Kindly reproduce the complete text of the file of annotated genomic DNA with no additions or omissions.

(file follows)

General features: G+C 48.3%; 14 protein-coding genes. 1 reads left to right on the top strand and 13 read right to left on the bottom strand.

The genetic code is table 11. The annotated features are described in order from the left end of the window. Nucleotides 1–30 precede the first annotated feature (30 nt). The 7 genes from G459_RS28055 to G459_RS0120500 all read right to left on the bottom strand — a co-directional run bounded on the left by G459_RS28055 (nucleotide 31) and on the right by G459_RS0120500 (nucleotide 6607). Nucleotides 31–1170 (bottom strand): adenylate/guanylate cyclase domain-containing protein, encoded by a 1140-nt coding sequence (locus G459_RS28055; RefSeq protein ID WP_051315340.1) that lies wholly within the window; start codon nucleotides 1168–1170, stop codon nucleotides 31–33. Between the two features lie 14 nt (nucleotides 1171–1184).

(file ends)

General features: G+C 48.3%; 14 protein-coding genes. 1 reads left to right on the top strand and 13 read right to left on the bottom strand.

The genetic code is table 11. The annotated features are described in order from the left end of the window. Nucleotides 1–30 precede the first annotated feature (30 nt). The 7 genes from G459_RS28055 to G459_RS0120500 all read right to left on the bottom strand — a co-directional run bounded on the left by G459_RS28055 (nucleotide 31) and on the right by G459_RS0120500 (nucleotide 6607). Nucleotides 31–1170 (bottom strand): adenylate/guanylate cyclase domain-containing protein, encoded by a 1140-nt coding sequence (locus G459_RS28055; RefSeq protein ID WP_051315340.1) that lies wholly within the window; start codon nucleotides 1168–1170, stop codon nucleotides 31–33. Between the two features lie 14 nt (nucleotides 1171–1184).